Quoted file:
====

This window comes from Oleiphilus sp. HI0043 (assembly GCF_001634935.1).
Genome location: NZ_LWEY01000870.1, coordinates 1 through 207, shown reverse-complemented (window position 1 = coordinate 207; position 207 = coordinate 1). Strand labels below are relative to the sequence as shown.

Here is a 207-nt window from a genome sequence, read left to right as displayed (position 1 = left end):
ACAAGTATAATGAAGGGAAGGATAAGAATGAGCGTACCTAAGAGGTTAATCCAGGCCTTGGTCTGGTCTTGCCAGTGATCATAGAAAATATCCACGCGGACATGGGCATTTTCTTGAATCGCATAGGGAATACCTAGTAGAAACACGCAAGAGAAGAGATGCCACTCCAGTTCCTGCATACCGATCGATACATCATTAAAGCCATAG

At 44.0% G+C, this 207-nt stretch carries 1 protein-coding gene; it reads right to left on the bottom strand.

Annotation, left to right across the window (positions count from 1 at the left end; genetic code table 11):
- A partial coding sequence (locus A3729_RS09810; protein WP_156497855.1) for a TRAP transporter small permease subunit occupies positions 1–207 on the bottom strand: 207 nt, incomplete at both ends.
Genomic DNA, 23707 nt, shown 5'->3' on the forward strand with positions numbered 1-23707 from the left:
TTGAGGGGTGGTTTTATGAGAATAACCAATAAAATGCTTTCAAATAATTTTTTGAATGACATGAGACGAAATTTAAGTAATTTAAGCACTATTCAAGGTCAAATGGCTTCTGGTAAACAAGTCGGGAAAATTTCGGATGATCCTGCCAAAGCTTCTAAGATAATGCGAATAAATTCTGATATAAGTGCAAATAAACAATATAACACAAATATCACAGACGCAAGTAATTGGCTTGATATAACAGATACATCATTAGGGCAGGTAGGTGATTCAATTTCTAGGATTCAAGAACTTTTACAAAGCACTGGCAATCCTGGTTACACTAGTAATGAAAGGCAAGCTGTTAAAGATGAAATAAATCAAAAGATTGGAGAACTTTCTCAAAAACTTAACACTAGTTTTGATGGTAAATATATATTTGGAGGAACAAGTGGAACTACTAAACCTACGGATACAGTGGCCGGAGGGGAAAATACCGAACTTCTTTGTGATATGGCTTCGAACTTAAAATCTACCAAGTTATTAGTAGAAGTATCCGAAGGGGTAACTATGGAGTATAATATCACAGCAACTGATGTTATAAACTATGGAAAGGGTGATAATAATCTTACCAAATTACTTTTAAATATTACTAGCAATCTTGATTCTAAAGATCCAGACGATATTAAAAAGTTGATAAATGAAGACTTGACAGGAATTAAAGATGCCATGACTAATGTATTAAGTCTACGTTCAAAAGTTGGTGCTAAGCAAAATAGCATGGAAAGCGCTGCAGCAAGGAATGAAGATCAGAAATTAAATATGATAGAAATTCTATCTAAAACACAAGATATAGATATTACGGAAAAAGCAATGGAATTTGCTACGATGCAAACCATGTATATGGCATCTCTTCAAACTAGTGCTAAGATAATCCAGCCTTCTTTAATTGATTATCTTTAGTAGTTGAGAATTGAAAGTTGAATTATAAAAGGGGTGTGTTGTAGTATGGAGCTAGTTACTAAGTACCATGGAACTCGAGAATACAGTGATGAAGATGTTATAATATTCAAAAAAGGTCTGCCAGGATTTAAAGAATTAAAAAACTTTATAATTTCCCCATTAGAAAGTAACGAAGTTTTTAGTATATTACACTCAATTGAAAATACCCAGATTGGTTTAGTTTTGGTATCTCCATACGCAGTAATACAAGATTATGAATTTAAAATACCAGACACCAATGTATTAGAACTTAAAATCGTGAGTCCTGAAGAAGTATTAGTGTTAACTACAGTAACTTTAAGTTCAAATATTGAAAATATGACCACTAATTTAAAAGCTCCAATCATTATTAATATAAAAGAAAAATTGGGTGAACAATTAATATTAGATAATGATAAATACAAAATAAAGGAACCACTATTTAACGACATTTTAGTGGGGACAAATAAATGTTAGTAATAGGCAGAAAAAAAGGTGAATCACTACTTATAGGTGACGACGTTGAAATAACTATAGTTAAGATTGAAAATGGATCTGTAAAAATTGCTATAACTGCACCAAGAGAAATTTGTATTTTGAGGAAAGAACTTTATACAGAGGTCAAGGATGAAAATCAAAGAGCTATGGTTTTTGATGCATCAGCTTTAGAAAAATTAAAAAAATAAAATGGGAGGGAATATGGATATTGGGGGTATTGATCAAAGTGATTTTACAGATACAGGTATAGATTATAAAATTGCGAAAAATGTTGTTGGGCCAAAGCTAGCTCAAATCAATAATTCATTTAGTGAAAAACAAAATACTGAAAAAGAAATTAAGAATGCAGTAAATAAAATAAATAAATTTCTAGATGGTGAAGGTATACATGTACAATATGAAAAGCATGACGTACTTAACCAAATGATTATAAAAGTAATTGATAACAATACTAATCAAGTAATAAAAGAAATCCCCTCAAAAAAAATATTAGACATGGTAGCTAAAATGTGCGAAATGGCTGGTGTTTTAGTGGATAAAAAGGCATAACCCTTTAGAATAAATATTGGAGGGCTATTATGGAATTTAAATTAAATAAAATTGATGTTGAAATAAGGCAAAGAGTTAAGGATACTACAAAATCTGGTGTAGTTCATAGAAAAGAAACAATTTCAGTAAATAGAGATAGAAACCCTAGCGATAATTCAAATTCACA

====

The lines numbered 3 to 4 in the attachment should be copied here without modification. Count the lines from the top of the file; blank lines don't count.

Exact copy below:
Here is a 207-nt window from a genome sequence, read left to right as displayed (position 1 = left end):
ACAAGTATAATGAAGGGAAGGATAAGAATGAGCGTACCTAAGAGGTTAATCCAGGCCTTGGTCTGGTCTTGCCAGTGATCATAGAAAATATCCACGCGGACATGGGCATTTTCTTGAATCGCATAGGGAATACCTAGTAGAAACACGCAAGAGAAGAGATGCCACTCCAGTTCCTGCATACCGATCGATACATCATTAAAGCCATAG